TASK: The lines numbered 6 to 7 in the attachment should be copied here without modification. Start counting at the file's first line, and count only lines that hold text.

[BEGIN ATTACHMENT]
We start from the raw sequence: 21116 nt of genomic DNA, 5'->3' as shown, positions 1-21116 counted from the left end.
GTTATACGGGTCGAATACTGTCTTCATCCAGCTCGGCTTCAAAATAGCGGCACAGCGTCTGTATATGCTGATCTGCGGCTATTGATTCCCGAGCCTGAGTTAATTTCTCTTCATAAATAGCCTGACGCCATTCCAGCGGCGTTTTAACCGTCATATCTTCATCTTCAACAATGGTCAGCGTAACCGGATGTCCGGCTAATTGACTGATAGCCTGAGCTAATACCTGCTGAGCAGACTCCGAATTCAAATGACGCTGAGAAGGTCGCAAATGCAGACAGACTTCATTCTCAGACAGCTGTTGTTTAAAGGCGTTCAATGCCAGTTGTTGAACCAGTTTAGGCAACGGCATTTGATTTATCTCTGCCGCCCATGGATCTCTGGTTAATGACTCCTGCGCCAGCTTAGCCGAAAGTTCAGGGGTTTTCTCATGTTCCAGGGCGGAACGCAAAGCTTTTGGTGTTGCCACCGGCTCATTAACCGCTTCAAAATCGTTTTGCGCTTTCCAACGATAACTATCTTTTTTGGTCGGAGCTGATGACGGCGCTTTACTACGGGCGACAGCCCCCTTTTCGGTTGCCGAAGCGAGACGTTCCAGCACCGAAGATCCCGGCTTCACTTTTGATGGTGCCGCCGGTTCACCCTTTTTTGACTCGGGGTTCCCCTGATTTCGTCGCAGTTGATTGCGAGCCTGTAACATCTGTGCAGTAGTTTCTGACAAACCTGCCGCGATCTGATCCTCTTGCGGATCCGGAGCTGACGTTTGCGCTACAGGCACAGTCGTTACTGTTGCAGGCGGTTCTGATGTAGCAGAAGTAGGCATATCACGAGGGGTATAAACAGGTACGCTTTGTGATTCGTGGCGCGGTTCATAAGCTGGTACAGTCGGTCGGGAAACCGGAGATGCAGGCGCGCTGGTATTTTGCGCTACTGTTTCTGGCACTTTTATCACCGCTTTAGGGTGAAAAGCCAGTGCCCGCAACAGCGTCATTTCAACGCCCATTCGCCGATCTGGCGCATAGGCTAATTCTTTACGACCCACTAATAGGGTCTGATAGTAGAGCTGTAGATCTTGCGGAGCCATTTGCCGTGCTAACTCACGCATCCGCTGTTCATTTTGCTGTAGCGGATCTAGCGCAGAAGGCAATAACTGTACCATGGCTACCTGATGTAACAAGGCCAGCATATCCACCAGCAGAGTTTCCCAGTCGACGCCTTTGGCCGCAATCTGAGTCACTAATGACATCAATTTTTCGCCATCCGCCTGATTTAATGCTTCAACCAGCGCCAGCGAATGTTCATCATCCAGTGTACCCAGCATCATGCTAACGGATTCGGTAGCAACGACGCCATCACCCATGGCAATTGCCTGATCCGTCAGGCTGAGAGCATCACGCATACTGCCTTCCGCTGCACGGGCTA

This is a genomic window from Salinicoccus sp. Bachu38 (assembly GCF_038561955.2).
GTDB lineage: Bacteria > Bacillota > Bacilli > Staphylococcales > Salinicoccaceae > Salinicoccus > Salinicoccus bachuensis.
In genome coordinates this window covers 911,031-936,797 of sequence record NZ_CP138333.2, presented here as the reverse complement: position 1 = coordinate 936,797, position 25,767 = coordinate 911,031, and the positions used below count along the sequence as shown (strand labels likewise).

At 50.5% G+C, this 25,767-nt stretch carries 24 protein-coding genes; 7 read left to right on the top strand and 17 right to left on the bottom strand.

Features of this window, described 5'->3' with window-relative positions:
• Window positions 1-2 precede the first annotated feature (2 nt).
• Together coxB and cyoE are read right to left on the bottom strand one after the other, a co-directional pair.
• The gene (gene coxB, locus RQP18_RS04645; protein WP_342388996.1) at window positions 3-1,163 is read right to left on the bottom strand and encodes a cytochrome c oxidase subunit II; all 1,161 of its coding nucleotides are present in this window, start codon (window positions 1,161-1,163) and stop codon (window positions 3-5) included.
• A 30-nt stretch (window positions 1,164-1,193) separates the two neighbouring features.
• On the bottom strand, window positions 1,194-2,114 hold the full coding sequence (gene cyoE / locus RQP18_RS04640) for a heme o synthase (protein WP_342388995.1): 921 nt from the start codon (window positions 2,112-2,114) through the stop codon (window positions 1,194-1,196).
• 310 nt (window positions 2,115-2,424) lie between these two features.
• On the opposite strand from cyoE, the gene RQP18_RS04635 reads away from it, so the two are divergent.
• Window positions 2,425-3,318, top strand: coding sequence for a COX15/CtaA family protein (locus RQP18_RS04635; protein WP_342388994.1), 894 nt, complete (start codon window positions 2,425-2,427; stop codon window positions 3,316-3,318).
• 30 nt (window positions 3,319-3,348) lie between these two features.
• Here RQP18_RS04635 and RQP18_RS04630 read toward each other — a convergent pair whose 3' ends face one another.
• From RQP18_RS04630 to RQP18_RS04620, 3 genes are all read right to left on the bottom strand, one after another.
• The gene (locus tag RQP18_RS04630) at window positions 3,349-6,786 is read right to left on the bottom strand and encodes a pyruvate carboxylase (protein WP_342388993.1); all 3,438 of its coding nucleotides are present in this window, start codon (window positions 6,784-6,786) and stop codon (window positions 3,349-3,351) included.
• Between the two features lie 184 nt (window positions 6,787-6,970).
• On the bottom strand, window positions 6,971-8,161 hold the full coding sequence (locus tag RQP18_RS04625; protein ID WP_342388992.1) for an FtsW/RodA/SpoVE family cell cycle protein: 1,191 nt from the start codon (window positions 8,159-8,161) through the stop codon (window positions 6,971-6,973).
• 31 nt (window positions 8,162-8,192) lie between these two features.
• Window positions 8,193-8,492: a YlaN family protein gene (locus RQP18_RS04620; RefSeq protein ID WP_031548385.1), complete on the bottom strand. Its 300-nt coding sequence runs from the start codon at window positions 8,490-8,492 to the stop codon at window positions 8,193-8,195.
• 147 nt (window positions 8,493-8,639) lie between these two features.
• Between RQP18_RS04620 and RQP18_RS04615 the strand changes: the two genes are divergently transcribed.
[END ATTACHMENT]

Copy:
At 50.5% G+C, this 25,767-nt stretch carries 24 protein-coding genes; 7 read left to right on the top strand and 17 right to left on the bottom strand.

Features of this window, described 5'->3' with window-relative positions: